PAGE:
The reason that most real estate developers invest in new capital construction projects or refurbish existing projects is to either sell, lease or operate the space assets that will be produced from those projects. Those space assets could be houses, residential flats, commercial office spaces, storage areas and warehouses, hotel rooms, restaurants, schools to list a few. When this inventory of space assets moves into the operation stage, the real estate developer needs to manage and maintain those assets to ensure that they are providing the level of benefit or service they were planned to provide when the project was selected for delivery.
Although the Work Breakdown Structure (WBS) is the structure used to define and decompose the project’s scope of work during the stages of designing, procuring, and constructing the project, nevertheless, during the operation and maintenance (O&M) stage of the project’s assets, the WBS is not the right breakdown structure to be used in managing and maintaining those assets. Instead, the needed breakdown structure needs to be focused on the locations of those assets.
Therefore, the Location Breakdown Structure (LBS) is the structure to be used for managing and maintaining the project’s space as well as equipment assets. Similar to the WBS, the LBS first level will be the location of the project whether this was a new capital construction project or a refurbishment of an existing project which already has the location defined. The location will be defined by the geospatial coordinates of the project, also known as the Latitude, Longitude, and Elevation coordinates. The second level of the LBS will be the main buildings or zones of the project. For example, those could be Tower 1, Tower 2, Car Park Building, External Works and Roads, etc.
The LBS will be further decomposed to the third level which will be sub-zones or levels of each zona. For example, for Tower 1, those could be Basement Level 1, Basement Level 2, Ground Floor, First Floor, Second Floor, Mechanical Floor, Roof, North Façade, East Façade, West Façade, South Façade, etc. The third and last LBS level will be the spaces within each sub-zone or floor area. For example, Flat 201, Flat 202, Lobby Area, Supermarket, Mechanical Room 1, Elevator Lobby, Staircases, Restaurant 1, etc.
When the construction project reaches the handover stage, the real estate developer might be interested to have the project’s as-built documentation organized by the Location Breakdown Structure (LBS) to support the sale, leasing and maintenance, and operation activities. For example, work inspection requests (WIR), punch list items, equipment testing, and inspection, and other documents that are relevant to a specific space that needs to be sold, leased, or maintained can become readily available.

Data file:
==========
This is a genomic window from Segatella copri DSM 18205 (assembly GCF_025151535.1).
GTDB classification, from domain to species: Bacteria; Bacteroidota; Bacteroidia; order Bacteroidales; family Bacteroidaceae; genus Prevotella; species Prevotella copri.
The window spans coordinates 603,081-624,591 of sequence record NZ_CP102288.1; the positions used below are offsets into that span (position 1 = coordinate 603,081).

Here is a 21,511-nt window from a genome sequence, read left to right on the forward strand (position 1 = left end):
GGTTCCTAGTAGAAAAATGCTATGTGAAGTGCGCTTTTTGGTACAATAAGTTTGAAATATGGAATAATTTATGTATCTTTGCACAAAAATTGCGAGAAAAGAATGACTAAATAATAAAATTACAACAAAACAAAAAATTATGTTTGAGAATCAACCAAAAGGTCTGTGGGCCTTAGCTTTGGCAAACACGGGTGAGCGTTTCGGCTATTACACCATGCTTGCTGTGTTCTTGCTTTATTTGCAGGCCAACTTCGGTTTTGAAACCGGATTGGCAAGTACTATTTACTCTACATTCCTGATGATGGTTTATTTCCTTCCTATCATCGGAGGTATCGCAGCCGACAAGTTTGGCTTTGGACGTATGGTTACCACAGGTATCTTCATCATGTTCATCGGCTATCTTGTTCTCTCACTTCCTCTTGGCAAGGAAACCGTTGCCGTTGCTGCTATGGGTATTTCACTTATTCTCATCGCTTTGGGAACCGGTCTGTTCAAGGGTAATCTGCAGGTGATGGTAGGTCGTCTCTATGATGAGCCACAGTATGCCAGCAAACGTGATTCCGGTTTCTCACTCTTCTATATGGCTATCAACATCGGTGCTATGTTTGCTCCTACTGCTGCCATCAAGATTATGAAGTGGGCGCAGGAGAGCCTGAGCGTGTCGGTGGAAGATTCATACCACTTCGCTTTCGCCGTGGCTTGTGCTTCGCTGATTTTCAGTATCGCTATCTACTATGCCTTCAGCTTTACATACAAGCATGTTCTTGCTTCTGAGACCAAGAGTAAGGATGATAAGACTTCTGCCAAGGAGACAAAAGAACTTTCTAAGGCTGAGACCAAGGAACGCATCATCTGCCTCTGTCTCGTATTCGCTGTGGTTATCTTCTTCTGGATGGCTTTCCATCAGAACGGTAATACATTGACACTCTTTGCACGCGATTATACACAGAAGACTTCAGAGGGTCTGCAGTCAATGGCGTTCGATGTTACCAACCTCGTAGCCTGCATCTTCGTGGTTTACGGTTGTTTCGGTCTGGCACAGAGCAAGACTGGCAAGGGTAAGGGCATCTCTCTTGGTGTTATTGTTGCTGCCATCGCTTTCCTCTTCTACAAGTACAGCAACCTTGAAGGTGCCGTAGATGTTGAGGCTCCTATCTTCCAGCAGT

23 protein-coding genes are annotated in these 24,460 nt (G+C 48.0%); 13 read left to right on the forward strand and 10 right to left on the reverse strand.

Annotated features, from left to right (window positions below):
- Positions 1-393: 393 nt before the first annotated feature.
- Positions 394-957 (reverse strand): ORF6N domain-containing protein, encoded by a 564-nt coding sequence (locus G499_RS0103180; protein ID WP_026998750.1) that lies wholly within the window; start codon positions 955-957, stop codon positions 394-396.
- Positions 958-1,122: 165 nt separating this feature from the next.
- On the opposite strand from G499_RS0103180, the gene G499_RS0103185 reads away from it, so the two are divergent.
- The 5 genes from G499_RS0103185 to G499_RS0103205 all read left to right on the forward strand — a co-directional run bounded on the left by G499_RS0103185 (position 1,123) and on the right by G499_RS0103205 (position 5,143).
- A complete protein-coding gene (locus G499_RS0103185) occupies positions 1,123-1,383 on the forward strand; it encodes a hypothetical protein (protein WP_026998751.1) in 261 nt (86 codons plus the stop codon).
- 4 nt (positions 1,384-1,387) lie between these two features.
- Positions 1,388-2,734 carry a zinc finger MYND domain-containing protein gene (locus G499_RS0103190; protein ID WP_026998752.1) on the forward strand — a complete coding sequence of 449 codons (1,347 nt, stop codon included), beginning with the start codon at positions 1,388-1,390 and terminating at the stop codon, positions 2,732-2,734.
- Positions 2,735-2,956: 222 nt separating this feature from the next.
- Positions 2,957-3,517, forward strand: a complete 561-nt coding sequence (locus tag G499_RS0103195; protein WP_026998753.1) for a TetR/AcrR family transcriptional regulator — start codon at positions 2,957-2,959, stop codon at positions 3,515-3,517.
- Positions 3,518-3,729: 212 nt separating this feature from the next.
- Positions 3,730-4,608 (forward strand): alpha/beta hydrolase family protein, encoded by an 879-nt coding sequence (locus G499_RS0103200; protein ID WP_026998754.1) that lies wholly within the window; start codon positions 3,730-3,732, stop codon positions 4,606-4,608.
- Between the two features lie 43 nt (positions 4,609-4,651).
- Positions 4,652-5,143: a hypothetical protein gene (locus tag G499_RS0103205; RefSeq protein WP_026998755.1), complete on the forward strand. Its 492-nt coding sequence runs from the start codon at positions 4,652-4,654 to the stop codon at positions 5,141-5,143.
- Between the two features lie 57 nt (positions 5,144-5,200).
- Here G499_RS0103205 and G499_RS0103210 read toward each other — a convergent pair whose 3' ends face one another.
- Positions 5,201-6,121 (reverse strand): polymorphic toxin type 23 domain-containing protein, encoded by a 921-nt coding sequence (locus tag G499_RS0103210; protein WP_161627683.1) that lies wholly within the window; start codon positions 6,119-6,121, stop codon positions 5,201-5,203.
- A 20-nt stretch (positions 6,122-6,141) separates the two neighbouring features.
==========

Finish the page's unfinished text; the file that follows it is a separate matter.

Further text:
To enable achieving this objective with the least effort, the Location Breakdown Structure (LBS) levels should be defined at the early planning stage of a project when the WBS is defined. The LBS levels should be standardized and used when needed in BIM models, contracts, shop drawings and as-built drawings, specifications, bill of quantities, and other documents as well as the business processes needed to manage the project’s execution. Those would include for examples Request For Information (RFI), Work Inspection Requests (WIR), Submittals, Punch Lists, Equipment Pre-Startup, Equipment Functional, and Performance Inspection, Pre-Commissioning Inspection among many others.
Using a Project Management Information System (PMIS) like PMWeb that has Asset Management as an integral part of the solution, the adoption of the location breakdown structure (LBS) can be achieved. To start with, the location breakdown structure (LBS) should be created to cover all buildings, floors, and spaces that the project is composed of. PMWeb allows capturing all those details needed to best define the location including the geospatial coordinates, area, purpose, and all other details that can be described the location.